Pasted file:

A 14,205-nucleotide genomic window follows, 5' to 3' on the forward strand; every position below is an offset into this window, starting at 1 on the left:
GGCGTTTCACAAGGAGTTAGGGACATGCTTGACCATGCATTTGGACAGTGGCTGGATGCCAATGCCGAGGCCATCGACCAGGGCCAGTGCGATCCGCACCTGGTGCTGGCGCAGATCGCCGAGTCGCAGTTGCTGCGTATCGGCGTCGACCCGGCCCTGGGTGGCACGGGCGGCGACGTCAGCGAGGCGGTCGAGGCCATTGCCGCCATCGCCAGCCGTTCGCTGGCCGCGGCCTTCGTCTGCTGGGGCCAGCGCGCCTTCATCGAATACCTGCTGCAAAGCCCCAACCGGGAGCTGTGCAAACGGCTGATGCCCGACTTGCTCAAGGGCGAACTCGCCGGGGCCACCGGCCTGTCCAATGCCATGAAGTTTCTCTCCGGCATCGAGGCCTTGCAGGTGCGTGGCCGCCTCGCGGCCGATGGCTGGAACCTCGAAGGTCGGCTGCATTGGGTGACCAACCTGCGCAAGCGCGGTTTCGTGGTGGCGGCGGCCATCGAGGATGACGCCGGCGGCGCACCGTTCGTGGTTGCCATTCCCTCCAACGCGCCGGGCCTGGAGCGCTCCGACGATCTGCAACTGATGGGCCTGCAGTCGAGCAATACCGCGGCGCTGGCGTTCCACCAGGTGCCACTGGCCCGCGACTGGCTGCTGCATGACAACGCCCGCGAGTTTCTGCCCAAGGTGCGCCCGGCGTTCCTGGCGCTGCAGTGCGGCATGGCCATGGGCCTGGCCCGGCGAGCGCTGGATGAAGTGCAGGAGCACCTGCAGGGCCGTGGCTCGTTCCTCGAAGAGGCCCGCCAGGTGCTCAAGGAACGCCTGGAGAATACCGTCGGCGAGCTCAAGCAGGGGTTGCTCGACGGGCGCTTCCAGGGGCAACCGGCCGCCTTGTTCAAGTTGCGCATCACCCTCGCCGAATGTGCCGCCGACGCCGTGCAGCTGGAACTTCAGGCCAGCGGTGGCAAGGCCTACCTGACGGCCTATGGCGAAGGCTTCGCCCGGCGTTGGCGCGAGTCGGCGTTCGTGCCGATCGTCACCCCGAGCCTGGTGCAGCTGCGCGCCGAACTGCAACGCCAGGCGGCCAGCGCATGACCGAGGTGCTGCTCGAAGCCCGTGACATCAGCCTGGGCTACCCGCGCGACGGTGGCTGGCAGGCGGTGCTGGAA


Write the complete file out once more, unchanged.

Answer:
A 14,205-nucleotide genomic window follows, 5' to 3' on the forward strand; every position below is an offset into this window, starting at 1 on the left:
GGCGTTTCACAAGGAGTTAGGGACATGCTTGACCATGCATTTGGACAGTGGCTGGATGCCAATGCCGAGGCCATCGACCAGGGCCAGTGCGATCCGCACCTGGTGCTGGCGCAGATCGCCGAGTCGCAGTTGCTGCGTATCGGCGTCGACCCGGCCCTGGGTGGCACGGGCGGCGACGTCAGCGAGGCGGTCGAGGCCATTGCCGCCATCGCCAGCCGTTCGCTGGCCGCGGCCTTCGTCTGCTGGGGCCAGCGCGCCTTCATCGAATACCTGCTGCAAAGCCCCAACCGGGAGCTGTGCAAACGGCTGATGCCCGACTTGCTCAAGGGCGAACTCGCCGGGGCCACCGGCCTGTCCAATGCCATGAAGTTTCTCTCCGGCATCGAGGCCTTGCAGGTGCGTGGCCGCCTCGCGGCCGATGGCTGGAACCTCGAAGGTCGGCTGCATTGGGTGACCAACCTGCGCAAGCGCGGTTTCGTGGTGGCGGCGGCCATCGAGGATGACGCCGGCGGCGCACCGTTCGTGGTTGCCATTCCCTCCAACGCGCCGGGCCTGGAGCGCTCCGACGATCTGCAACTGATGGGCCTGCAGTCGAGCAATACCGCGGCGCTGGCGTTCCACCAGGTGCCACTGGCCCGCGACTGGCTGCTGCATGACAACGCCCGCGAGTTTCTGCCCAAGGTGCGCCCGGCGTTCCTGGCGCTGCAGTGCGGCATGGCCATGGGCCTGGCCCGGCGAGCGCTGGATGAAGTGCAGGAGCACCTGCAGGGCCGTGGCTCGTTCCTCGAAGAGGCCCGCCAGGTGCTCAAGGAACGCCTGGAGAATACCGTCGGCGAGCTCAAGCAGGGGTTGCTCGACGGGCGCTTCCAGGGGCAACCGGCCGCCTTGTTCAAGTTGCGCATCACCCTCGCCGAATGTGCCGCCGACGCCGTGCAGCTGGAACTTCAGGCCAGCGGTGGCAAGGCCTACCTGACGGCCTATGGCGAAGGCTTCGCCCGGCGTTGGCGCGAGTCGGCGTTCGTGCCGATCGTCACCCCGAGCCTGGTGCAGCTGCGCGCCGAACTGCAACGCCAGGCGGCCAGCGCATGACCGAGGTGCTGCTCGAAGCCCGTGACATCAGCCTGGGCTACCCGCGCGACGGTGGCTGGCAGGCGGTGCTGGAA